Monday, February 15, 2010
Parades of Nouns
A few weeks back, on our trip to Cape May, I pointed out a road sign for the Belleplain State Forest. "I used to have a very minor character named Helen Belleplain," I said, knowing full well she was named after the Forest.
"I think you write in order to name things," Mark said.
He was kidding me of course, but I knew what he meant. Lawnboy would have been a different book without Stan Laskin, Evan Sarshik, Ursula and Sid Sarshik. And The Burning House without Isidore Mirsky, Joan and Laura and Nina Pompoleo, Hazel Luce. Not to be grand about it, but those names are as important to those books as anything: descriptions, narrative turns, phrasing.
And it's not just proper names, but place names too. Thunderbird Road, Luxor Road, Panorama Road, Miracle Mile, Lumina Harbor, Bendix Lane, Boca Bay, Fahkahatchee Strand... Parades of nouns, parades of names: I could go on like this and on like this if I wasn't aware that there might just be a reader on the other end.
It's probably true that my anxieties about namelessness have caused me some trouble over the years. Lawnboy's original title was The Jesus Dreams, Famous Builder was called something else, Unbuilt Projects was In the Unlikely Event, and The Burning House had three other titles: The Gods of Luna Township, Lumina Avenue, and Lumina Harbor. Unfortunately, I released these titles on websites and biographical statements over the course of some years, and I'm fairly sure I'm going to be introduced as the author of "the forthcoming Lumina Harbor" from here on out.
In the meantime, I'm trying not to give a name to my current project, but it's not so easy. It's a little like holding something cold, moving, and opaque, without edges or borders. It slips through the fingers when it doesn't have a name. I don't have to be its parent just yet, which is both a good thing--and not.
More about naming: a passage from the novel Tender Morsels, from the Australian writer Margo Lanagan:
For the baby had not dropped. It hung there against the stars, held up by nothing at all, its head sunk to one side, perfectly asleep.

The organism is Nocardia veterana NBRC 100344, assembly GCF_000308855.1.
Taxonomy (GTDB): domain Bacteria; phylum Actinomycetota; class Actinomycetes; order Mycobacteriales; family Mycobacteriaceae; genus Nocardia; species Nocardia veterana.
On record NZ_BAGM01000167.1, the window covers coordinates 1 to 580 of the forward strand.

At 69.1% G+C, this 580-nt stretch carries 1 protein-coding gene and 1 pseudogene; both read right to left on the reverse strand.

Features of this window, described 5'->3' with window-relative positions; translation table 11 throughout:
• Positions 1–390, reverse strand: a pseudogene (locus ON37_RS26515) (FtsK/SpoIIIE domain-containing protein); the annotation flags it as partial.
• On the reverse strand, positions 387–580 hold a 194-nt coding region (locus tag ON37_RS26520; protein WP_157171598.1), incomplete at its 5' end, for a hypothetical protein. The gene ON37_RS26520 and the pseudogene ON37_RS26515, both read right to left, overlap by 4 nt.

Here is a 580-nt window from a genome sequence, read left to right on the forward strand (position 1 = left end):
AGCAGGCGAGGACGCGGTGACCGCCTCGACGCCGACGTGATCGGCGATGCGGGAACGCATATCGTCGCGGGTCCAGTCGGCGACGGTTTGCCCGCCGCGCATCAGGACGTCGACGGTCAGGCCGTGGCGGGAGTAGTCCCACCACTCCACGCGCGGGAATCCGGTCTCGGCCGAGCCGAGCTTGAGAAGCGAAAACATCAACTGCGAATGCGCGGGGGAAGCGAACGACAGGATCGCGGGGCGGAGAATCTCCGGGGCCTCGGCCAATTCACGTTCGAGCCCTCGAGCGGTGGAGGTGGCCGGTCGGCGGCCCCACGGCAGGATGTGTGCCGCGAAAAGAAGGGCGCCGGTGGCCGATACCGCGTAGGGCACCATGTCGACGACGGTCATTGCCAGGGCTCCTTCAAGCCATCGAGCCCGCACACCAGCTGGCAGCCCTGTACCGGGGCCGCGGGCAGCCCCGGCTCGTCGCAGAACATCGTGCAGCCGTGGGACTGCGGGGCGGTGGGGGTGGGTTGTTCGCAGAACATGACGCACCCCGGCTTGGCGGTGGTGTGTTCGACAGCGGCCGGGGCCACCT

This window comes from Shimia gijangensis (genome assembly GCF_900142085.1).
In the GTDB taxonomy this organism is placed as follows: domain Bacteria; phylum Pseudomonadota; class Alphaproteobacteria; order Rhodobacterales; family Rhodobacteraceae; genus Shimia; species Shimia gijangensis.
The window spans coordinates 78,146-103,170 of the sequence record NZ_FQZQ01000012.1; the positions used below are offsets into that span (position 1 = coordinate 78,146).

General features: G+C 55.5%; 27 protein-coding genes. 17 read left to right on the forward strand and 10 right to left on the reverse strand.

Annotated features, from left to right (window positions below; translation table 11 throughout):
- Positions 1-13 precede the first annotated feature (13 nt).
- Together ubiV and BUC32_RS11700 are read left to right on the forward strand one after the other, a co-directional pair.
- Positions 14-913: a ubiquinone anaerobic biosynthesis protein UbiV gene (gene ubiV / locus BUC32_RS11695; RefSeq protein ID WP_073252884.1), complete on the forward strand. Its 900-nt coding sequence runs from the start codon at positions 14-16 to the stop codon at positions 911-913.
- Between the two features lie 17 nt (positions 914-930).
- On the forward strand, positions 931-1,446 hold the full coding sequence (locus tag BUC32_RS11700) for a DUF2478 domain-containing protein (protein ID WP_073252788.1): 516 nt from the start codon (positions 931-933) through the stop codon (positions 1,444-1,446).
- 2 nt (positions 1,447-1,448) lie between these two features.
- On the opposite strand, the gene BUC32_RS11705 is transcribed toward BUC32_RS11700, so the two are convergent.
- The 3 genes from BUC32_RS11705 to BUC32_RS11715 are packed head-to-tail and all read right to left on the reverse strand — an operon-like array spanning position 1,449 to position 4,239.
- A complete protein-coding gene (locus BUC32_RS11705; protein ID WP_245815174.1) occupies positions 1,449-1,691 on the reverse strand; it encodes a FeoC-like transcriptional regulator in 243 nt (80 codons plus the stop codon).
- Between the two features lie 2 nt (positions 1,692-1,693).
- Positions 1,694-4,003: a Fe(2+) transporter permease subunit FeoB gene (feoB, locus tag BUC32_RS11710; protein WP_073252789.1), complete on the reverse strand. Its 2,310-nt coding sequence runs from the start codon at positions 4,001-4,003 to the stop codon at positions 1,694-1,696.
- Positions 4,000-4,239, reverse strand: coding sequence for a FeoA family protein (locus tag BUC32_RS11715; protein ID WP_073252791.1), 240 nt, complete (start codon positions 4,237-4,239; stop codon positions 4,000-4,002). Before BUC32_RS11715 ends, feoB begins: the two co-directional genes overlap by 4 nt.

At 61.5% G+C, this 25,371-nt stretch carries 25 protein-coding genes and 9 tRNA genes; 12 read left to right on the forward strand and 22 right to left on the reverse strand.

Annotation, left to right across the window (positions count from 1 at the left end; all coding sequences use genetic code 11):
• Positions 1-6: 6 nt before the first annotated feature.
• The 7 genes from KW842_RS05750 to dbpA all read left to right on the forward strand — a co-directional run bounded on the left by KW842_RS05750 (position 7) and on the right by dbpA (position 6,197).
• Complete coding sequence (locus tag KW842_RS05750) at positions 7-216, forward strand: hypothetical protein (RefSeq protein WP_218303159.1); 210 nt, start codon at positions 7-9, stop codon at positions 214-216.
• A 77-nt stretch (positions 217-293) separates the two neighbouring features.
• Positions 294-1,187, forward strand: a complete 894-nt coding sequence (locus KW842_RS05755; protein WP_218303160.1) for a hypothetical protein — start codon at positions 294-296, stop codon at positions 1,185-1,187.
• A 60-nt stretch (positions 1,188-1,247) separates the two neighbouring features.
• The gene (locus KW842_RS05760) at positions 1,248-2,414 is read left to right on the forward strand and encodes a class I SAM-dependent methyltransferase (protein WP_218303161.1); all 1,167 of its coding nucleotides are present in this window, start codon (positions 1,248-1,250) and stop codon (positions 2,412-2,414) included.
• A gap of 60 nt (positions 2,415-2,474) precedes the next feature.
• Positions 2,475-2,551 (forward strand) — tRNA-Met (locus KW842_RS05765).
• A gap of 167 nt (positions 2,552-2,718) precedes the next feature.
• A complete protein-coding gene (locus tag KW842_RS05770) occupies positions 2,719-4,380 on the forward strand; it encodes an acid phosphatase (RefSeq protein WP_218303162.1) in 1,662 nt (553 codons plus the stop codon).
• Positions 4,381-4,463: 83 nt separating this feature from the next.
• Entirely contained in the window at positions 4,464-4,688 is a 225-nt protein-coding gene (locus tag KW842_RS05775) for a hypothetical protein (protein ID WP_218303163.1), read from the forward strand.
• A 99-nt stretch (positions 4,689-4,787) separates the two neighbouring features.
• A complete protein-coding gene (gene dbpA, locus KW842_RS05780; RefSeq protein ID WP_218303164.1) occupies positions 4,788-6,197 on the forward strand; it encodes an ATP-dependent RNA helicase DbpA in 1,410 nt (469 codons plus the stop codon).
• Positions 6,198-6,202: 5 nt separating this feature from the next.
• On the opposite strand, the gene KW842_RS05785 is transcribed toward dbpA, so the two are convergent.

And it commenced to glow. All around it, needles of light spread out against the night sky.
Liga stepped back. "Go, little one! Die! This is no place for you!"
But the baby would not drop, and the light spread around it, and from the brightening center flung out loops and arcs of crinkled light like loosened swaddling.
At the sight of these, at the thought that they might encircle the baby and take it from her sight, Liga stepped to the edge again, and reached and took the baby out of the air into her shaking arms.
On the sky, though, where it had hung, there hung another baby, or at least the shape of one drawn in the brightest of the light, as if when she took down the child Liga had peeled a layer off the night's skin, exposing the stuff behind that the skin protected the world from. She could barely look at it--it had some kind of burn or chill about it--but she glimpsed within the baby-shape other shapes turning, moving, plumping and contracting; the vague attempts at form of whatever force had suspended her bab, had intervened and cut the connection between her act and its consequence. A vast power had had to be channeled--she was awed and hotly ashamed that it must--through this small aperture so as to be tolerable to Liga's sense, so as to handle the mortal scrap of her child without harming it, so as not to break either of them with its strangeness and strength.
What are your babbies' names? it said, direct into her mind.
Babbies? Babbies more than this one? Should Liga have named that stain in the snow? That little blue personage so quickly handed over to Da? "I have not given this one a name, not as yet," Liga said. "I had not really thought of it."
No name? it thought at her, astonished, and perhaps also offended. She had not known that she was accountable to such a thing.
"Because, you see, we never-- I have not taken her into the town," said Liga. "I have not met anyone with her. There has been no need for a name; she is the only other person in the world with me. She is 'babby,' or 'my little one.'"
There will be need, though, the moonish matter thought, flesh or cloth or whatever it was. To distinguish the one from the other.